1
$\begingroup$

Since speed is related to dynamic pressure, then why is static pressure used instead of dynamic pressure in ASI to measure speed?

Why is dynamic (or pitot) pressure not sufficient?

$\endgroup$
  • $\begingroup$ What you have in mind is a pitot-static tube aka Prandl tube, a sensor delivering the stagnation pressure information. For the simple Pitot tube, we need the static port information. Difference. $\endgroup$ – mins Dec 19 '18 at 15:49
1
$\begingroup$

Since speed is related to dynamic pressure, then why is static pressure used instead of dynamic pressure in ASI to measure speed?

It's not. The reading on the airspeed indicator is directly determined by the dynamic pressure. The ASI uses the static pressure for the sole purpose of determining the dynamic pressure.

Why is dynamic (or pitot) pressure not sufficient?

Dynamic pressure is sufficient, but the pitot tube doesn't give you the dynamic pressure; it gives you the total pressure, which is the sum of static pressure and dynamic pressure. In order to determine the dynamic pressure, an airspeed indicator has to find the difference between static pressure (from the static tube) and total pressure (from the pitot tube).

$\endgroup$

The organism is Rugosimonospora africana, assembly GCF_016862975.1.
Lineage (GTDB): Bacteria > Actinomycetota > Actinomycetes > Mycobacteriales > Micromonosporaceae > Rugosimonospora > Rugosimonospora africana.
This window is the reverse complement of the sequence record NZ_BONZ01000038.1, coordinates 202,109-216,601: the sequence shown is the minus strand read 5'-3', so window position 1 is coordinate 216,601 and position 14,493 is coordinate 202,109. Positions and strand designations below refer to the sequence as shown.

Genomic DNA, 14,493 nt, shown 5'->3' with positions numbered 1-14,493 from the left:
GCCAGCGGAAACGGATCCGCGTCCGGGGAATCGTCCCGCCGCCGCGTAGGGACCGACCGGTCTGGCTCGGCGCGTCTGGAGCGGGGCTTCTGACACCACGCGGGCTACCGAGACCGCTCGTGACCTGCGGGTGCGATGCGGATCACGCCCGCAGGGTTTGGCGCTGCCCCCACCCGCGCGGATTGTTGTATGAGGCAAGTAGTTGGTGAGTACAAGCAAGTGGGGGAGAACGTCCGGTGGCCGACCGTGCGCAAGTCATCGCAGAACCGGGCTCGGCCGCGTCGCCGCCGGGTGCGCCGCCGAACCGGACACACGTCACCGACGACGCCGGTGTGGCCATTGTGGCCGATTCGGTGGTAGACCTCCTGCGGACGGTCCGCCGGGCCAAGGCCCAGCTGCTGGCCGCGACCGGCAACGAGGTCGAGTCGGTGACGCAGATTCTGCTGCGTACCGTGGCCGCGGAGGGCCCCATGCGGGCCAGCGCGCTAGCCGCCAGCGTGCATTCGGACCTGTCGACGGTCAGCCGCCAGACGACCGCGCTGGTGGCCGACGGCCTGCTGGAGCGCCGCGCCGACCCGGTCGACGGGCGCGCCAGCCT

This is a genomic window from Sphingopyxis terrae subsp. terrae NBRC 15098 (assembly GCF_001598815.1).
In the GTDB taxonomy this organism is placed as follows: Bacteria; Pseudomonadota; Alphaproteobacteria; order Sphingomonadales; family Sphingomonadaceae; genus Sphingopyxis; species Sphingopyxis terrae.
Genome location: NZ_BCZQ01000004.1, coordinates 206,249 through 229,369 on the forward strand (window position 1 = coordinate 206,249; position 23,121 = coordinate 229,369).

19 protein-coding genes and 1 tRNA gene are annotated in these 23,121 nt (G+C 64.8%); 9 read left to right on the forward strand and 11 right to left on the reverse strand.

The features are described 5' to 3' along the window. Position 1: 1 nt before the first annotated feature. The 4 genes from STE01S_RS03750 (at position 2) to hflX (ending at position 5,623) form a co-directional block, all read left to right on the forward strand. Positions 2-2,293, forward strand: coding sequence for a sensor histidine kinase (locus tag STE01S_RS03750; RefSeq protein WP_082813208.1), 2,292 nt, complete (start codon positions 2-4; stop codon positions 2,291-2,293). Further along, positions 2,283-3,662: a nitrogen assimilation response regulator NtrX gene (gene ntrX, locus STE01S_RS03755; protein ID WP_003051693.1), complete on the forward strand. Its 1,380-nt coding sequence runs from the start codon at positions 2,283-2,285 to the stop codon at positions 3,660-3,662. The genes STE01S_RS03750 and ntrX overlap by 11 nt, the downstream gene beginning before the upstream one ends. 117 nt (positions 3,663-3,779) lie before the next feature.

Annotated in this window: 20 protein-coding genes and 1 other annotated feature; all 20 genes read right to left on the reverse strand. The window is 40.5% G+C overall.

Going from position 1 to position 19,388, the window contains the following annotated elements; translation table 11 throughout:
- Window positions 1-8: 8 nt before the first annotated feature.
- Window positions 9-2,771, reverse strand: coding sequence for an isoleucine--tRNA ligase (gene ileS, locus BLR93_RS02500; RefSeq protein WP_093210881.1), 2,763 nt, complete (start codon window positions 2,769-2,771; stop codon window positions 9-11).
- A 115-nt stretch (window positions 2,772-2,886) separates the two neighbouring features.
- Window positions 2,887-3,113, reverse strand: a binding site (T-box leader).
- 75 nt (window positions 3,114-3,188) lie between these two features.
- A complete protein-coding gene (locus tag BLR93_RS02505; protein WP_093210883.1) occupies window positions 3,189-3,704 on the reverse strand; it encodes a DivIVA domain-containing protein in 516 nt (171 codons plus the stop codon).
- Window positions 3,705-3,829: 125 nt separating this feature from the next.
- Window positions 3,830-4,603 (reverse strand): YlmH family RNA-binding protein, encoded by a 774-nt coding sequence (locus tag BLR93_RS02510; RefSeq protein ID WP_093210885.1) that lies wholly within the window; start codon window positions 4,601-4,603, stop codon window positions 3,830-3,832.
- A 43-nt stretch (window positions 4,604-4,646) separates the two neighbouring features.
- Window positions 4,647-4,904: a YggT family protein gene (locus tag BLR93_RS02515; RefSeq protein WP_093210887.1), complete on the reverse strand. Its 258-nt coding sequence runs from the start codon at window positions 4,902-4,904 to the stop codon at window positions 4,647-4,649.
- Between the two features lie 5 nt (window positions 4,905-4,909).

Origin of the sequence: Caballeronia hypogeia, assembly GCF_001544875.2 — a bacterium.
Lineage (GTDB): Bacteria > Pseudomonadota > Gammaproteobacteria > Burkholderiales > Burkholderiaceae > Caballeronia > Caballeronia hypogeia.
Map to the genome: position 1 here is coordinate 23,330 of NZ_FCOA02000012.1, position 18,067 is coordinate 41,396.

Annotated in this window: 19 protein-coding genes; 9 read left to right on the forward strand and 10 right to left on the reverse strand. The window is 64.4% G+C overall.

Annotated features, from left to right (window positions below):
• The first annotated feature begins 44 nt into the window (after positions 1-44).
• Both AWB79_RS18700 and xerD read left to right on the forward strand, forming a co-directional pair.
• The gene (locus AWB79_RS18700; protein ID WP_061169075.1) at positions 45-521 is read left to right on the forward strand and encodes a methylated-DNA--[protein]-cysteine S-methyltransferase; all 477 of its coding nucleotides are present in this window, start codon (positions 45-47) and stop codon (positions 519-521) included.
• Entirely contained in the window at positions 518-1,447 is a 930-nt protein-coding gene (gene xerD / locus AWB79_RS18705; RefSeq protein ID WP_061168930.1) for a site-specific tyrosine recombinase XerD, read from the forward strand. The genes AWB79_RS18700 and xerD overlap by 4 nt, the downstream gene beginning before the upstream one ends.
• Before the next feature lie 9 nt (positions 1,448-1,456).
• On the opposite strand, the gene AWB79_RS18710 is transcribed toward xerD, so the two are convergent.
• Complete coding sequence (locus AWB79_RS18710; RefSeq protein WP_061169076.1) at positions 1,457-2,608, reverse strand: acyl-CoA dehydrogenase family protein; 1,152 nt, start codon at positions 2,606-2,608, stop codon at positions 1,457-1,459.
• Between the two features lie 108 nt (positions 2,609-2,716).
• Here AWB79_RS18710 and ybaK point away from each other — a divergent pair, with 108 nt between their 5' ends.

0
$\begingroup$

The ASI uses both, dynamic pressure from the pitot tube, and static pressure from the static ports. If just dynamic pressure was used, then at some point the system becomes pressurized and no change is seen. Having the static ports involved introduces effectively a controlled leak so that changes in dynamic pressure can be seen.

enter image description here

Source: https://www.skybrary.aero/index.php/File:Pitot_Static_System.jpg

$\endgroup$
  • 2
    $\begingroup$ Your second sentence is not correct. If you seal the static port, then the ASI will still work correctly for a single altitude and barometric pressure. But, will be wrong if either of those change. Essentially, the static port acts to calibrate for changes in pressure. $\endgroup$ – Adam Dec 12 '18 at 15:08
  • $\begingroup$ And how useful is single altitude/barometric pressure? Not at all. That is why planes have multiple exterior static ports (my plane has 2 for instance, one on each side of the fuselage), and if those should become blocked (ex. taped over for washing and then not uncovered - reference the airliner that crashed off the coast of Brazil I believe) there are alternate static ports inside the plane that can be used. Data will not be as accurate (as the port is inside vs being exposed to external air), but it's better than nothing. $\endgroup$ – CrossRoads Dec 12 '18 at 15:23
  • $\begingroup$ "dynamic pressure from the pitot tube" - Doesn't the pitot tube give total pressure, not dynamic pressure? That's why the airspeed indicator needs to know the static pressure as well. If the pitot tube gave dynamic pressure, then the airspeed indicator could be connected to only the pitot tube and not the static port. $\endgroup$ – Tanner Swett Dec 13 '18 at 5:49

Your Answer

By clicking “Post Your Answer”, you agree to our terms of service, privacy policy and cookie policy

Not the answer you're looking for? Browse other questions tagged or ask your own question.